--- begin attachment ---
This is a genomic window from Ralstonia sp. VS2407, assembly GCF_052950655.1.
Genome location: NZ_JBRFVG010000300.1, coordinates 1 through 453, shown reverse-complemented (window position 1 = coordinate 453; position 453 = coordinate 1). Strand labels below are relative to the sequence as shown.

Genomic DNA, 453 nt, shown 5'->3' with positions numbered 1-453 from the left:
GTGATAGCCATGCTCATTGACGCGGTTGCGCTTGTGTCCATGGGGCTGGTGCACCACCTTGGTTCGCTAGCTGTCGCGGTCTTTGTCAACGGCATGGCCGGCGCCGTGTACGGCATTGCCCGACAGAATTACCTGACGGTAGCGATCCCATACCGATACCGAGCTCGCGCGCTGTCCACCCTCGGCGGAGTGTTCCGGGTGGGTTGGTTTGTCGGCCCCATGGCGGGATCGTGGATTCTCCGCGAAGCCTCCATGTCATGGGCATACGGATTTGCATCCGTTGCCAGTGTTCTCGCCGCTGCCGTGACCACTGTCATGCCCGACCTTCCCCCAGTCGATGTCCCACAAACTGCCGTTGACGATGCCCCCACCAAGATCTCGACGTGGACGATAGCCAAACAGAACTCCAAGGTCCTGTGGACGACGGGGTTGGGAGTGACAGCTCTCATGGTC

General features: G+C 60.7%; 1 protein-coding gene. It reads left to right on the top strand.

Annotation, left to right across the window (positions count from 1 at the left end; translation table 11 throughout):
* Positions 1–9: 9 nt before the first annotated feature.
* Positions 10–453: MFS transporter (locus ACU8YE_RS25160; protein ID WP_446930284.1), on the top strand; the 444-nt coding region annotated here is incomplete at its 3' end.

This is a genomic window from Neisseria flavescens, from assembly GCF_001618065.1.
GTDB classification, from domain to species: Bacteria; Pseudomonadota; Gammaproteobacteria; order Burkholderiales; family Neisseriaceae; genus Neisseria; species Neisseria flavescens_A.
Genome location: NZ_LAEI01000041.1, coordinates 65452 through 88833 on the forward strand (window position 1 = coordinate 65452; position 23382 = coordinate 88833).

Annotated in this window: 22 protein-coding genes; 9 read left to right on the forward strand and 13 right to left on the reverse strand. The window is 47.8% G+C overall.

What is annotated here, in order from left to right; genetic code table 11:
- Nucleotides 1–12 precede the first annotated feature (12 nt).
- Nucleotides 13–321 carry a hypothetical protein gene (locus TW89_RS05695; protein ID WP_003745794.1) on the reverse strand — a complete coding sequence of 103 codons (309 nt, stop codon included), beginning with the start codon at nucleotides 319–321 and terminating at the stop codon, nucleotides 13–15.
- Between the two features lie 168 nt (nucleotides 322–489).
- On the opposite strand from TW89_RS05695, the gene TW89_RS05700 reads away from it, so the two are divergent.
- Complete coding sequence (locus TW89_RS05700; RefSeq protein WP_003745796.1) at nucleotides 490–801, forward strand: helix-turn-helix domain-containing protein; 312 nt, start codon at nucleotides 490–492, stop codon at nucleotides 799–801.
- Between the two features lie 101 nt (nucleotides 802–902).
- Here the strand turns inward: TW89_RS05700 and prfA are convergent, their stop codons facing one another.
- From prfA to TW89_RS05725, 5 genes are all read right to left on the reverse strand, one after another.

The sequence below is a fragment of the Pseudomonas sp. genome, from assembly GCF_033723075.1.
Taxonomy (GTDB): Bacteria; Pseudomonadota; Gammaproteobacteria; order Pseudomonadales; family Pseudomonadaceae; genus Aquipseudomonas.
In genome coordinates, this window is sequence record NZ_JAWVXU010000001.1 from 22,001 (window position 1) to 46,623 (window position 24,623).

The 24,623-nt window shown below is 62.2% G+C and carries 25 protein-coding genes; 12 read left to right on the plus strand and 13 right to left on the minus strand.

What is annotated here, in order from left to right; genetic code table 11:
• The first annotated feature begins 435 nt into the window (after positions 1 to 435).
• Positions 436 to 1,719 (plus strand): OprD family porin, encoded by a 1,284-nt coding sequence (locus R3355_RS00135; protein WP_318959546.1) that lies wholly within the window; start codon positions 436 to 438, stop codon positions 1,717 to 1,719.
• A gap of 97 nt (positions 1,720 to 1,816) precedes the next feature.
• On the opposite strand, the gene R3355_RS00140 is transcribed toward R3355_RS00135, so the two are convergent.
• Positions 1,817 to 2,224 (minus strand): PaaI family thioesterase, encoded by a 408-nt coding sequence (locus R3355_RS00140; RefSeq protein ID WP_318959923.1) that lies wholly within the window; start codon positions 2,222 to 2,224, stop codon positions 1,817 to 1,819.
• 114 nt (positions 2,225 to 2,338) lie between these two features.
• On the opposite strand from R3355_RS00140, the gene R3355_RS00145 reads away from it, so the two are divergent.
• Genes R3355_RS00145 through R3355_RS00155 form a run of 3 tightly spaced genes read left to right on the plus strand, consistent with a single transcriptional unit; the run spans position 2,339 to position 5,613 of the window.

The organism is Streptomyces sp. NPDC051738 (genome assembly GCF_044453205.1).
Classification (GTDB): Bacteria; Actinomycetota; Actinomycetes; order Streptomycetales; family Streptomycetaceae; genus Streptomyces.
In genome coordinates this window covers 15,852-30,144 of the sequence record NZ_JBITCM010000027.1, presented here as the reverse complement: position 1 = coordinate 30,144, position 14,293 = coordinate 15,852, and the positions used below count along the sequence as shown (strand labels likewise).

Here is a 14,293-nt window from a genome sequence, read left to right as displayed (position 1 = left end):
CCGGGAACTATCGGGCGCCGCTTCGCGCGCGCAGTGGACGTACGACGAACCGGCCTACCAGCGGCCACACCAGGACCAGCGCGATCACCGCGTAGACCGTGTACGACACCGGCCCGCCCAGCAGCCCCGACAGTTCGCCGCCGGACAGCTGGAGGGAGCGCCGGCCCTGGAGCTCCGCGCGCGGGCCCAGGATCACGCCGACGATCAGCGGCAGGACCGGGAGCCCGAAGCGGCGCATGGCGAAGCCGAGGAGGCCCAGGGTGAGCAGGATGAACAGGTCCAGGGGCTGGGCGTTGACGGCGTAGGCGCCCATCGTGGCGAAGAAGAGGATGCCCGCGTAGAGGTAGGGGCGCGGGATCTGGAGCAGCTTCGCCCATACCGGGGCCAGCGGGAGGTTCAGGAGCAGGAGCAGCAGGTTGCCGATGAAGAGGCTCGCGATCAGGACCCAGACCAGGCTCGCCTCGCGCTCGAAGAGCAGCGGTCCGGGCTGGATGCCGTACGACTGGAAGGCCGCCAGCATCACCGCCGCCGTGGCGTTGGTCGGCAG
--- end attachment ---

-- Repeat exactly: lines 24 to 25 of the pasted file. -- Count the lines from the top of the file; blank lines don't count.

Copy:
In genome coordinates, this window is sequence record NZ_JAWVXU010000001.1 from 22,001 (window position 1) to 46,623 (window position 24,623).

The 24,623-nt window shown below is 62.2% G+C and carries 25 protein-coding genes; 12 read left to right on the plus strand and 13 right to left on the minus strand.